No matter how one structures the narrative movement of Tobit, one cannot help but realize that the Didache is organically embedded into the flow of the narrative.70 As a stylistic emphasis, a collection of instructions symmetrically envelops the beginning and the end of the micro-narrative involving the uncertain journey of Tobias. A smaller group of similar instructions concludes the entire Tobit narrative. The instructions do provide a certain structure to the narrative; they mark key transitions in the story. Their strategic spot in the narrative empha-sizes their significant role. By framing the narrative, the discourses be-come central elements of the story.71 In fact, as the story progresses, the repeated instructions become briefer in detail and length, an indication of an inverse relationship between the wisdom speeches and the development of the narrative. When the story returns to its calm as it ends, Tobit’s instructions are reduced to their core. As part of the writer’s discourse, they are an element of the narrative that cannot be dismissed.
The Characterization of Tobit
Without going into the debate about whether biblical characters are fully developed or flat, one must note the portrayal of Tobit in the story. Unlike modern fiction in which many novels exist for the sake of the central character, Tobit exists for the sake of the story. Biblical narr-atives are ideologically peculiar in that they are “in fine and large the development of a religious ideology – a theology that is paradoxically anthropocentric, a literature of preachment.”72 In light of this, the way Tobit is depicted exists on two levels: he is a complex and convincing flesh and blood individual who experiences fear and faith, joy and gloom, doubt and hope, confronted and confounded by a reality that defies human explanations. At the same time, he is a model and fore-shadowing of persons and events in his people’s history. Tobit’s per-sona of a righteous sufferer in the midst of exilic life might well represent the collective experience and hopes of his people.73 Tobit’s misfortunes exemplify the travails of a nation in exile.74
Undoubtedly, the instructions as reported speech75 in Tobit 4 help characterize Tobit as a prototypical Torah-observing Israelite who con-siders the education of his son a serious and sacred responsibility. His discourses in Tobit 4 and 14 also show Tobit as a wise man and an au-thoritative teacher of the law who is profoundly knowledgeable about the wisdom and the ways of his forefathers. As a young orphan, he was trained and initiated into the religious, moral and sapiential consensus of his tradition by his own grandmother Deborah.76
The writer further evokes Moses in his early portrayal of Tobit.77 Specifically, the instructional discourse aligns the character of Tobit with Moses the law-giver.78 As Moses gives two testaments, so does Tobit. Like Moses who delivers the pedagogy of God to the people of Israel as they prepare to enter the land, Tobit engages in some exten-sive didactic efforts for the sake of Tobias as he prepares for his odys-sey.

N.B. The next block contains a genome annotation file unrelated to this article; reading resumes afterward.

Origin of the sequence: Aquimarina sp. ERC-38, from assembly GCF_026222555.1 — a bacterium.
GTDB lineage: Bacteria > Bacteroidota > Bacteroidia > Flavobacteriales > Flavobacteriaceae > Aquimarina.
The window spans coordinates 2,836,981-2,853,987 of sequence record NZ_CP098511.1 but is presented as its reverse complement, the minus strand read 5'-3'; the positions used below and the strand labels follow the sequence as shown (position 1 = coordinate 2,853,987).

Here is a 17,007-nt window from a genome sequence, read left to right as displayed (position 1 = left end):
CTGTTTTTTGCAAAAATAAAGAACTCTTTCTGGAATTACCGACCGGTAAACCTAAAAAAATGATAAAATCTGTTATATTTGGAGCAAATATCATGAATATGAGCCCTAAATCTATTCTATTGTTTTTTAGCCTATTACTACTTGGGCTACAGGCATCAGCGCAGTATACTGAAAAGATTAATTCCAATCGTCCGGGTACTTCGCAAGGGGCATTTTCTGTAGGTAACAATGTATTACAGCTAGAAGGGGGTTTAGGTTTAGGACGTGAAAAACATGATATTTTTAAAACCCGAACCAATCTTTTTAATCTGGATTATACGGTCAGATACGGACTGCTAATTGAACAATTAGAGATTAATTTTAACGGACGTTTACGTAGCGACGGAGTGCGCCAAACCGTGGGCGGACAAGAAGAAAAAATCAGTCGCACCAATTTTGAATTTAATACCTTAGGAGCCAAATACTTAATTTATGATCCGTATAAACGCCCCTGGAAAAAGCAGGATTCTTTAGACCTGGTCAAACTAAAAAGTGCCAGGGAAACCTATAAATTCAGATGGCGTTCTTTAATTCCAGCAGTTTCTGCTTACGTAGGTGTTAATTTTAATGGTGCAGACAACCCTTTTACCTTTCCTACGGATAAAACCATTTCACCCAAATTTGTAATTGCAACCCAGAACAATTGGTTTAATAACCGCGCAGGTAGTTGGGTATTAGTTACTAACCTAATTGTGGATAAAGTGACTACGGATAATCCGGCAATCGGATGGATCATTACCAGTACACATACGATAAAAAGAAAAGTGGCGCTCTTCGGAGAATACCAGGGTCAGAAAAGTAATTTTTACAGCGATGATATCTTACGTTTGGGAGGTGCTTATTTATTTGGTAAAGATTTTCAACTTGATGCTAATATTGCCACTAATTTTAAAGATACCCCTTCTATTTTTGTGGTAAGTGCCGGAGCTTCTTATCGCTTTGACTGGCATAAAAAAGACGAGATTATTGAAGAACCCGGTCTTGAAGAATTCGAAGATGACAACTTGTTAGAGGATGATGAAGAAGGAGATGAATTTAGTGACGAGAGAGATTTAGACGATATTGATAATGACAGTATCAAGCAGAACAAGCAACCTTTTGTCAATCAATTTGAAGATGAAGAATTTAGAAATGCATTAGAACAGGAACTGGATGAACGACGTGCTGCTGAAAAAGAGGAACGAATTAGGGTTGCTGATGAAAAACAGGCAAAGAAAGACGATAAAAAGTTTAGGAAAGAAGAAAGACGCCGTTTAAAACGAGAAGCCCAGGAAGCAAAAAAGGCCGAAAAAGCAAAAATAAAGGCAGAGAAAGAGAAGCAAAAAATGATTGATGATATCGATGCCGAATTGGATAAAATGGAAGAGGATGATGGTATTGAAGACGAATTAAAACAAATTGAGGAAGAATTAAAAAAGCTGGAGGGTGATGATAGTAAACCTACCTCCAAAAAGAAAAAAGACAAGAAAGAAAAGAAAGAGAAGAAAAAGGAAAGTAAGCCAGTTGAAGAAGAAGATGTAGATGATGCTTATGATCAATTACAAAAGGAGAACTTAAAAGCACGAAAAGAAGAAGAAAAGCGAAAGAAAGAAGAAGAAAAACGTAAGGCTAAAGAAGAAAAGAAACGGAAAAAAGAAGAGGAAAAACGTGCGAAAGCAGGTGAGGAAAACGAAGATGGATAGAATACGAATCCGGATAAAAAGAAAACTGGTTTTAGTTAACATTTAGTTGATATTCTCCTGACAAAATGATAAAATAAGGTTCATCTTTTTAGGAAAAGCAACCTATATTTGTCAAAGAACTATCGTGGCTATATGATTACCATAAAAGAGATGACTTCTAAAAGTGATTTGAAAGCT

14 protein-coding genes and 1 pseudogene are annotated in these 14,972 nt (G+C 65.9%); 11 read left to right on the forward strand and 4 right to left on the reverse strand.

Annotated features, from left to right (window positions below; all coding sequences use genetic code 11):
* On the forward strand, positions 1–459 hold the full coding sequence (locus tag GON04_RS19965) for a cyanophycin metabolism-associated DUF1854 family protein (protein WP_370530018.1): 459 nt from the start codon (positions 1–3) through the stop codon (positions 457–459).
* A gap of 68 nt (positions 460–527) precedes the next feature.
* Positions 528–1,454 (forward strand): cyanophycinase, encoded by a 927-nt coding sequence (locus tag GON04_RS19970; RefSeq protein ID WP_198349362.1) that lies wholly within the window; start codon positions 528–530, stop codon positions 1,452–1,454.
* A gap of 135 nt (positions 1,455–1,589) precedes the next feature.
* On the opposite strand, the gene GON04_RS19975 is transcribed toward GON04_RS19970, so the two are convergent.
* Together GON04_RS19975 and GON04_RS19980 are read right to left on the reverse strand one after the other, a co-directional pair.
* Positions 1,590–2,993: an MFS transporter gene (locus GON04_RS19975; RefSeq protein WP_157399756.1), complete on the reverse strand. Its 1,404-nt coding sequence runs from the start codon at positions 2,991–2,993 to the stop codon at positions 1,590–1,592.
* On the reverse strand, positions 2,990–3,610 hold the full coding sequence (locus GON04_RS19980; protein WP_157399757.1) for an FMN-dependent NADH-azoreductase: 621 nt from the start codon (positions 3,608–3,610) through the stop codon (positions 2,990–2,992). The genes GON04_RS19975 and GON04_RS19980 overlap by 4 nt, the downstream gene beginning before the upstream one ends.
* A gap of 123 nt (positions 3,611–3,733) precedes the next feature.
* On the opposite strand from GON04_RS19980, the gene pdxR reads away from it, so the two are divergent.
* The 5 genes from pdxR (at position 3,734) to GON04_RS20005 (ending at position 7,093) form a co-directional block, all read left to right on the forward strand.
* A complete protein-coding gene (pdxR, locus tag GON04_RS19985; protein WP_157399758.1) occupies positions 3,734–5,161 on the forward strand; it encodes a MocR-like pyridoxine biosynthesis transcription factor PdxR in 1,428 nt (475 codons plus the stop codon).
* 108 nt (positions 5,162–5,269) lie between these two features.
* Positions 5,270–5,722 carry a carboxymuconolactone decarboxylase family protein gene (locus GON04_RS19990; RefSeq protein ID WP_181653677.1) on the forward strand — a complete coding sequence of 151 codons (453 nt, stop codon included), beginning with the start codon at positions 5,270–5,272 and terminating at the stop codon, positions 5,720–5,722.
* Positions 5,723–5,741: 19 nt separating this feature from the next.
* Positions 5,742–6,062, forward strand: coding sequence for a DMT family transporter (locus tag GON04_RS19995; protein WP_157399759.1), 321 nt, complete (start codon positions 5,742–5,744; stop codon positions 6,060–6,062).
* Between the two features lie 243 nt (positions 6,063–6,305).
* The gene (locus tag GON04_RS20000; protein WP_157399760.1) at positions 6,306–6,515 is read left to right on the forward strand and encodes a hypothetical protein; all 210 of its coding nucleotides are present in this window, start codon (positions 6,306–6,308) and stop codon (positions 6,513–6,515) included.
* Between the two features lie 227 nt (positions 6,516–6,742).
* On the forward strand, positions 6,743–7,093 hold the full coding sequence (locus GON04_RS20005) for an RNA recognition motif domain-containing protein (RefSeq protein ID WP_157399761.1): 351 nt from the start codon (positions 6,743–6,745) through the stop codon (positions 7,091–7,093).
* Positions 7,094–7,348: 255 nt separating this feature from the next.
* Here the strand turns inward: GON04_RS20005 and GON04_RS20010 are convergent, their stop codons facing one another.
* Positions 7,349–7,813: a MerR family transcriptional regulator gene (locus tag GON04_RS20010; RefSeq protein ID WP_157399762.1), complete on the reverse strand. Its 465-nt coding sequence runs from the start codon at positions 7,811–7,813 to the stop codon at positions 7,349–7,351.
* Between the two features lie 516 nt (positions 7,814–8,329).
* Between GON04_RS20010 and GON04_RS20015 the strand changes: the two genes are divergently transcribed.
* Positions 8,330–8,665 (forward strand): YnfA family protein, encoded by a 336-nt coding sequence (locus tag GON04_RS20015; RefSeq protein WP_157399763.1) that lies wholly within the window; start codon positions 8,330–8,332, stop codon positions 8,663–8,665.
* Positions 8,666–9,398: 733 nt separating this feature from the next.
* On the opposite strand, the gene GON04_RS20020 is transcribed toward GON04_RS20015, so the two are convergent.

With a testament as he breathes his last, the ethical admonitions Tobit gives in the epilogue of the narrative conform him with the great patriarchs of Israel’s history.79 The Testaments of the Twelve Patriarchs is of course a traditional example of this type of portrayal. Specifically, Tobit’s testamentary discourse replicates the persona of Jacob in Gene-sis 49. Moreover, Tobit’s insistence on one burial site for him and his wife Anna (cf. Tob 4:4) also carries some patriarchal overtones80 (cf. Gen 25:9; 49:29-31). This patriarchal portrait of Tobit extends from the beginning all the way to the end of the narrative. The testamentary discourse at the end of the book is neatly balanced by Tobit’s genealogy at the beginning of the story. The patriarchs are normally provided with genealogies in the Pentateuch. The middle section further evokes the biblical type-scene in which Abraham sends Isaac and a companion to search for a wife.
A prophetic outlook also contextualizes the final instructions of Tobit in the closing chapter.81 Although he is dying, it is not so much death that motivates his exhortations as it did in the first two admoni-tions to Tobias. Nor are his instructions prompted by education and formation as the rest of his instructions are in chapter four. Rather, it is hope for a better future that textually precedes and colors the instructions. After having experienced the mysterious and hidden presence of God in his life, Tobit stands on solid ground when he predicts with authority that God will continue to do wonders not simply for him or his family but also for his beleaguered people. The destruction of Ni-neveh is but the first pointer of the most amazing wonder such as has never been seen since the days of old when God liberated the Israelites from the bondage of slavery in Egypt. It is this hope, made firmer by tangible experience, which provides the ground and authority for his final instructions. Tobit’s experience cannot but confirm God’s pleasure with the values embodied in his injunctions. Thus, at the end of his life, brimming with hope, Tobit can utter these exhortations with confi-dence and authority knowing that guarding the teachings of his right-eous predecessors in his heart has not been in vain.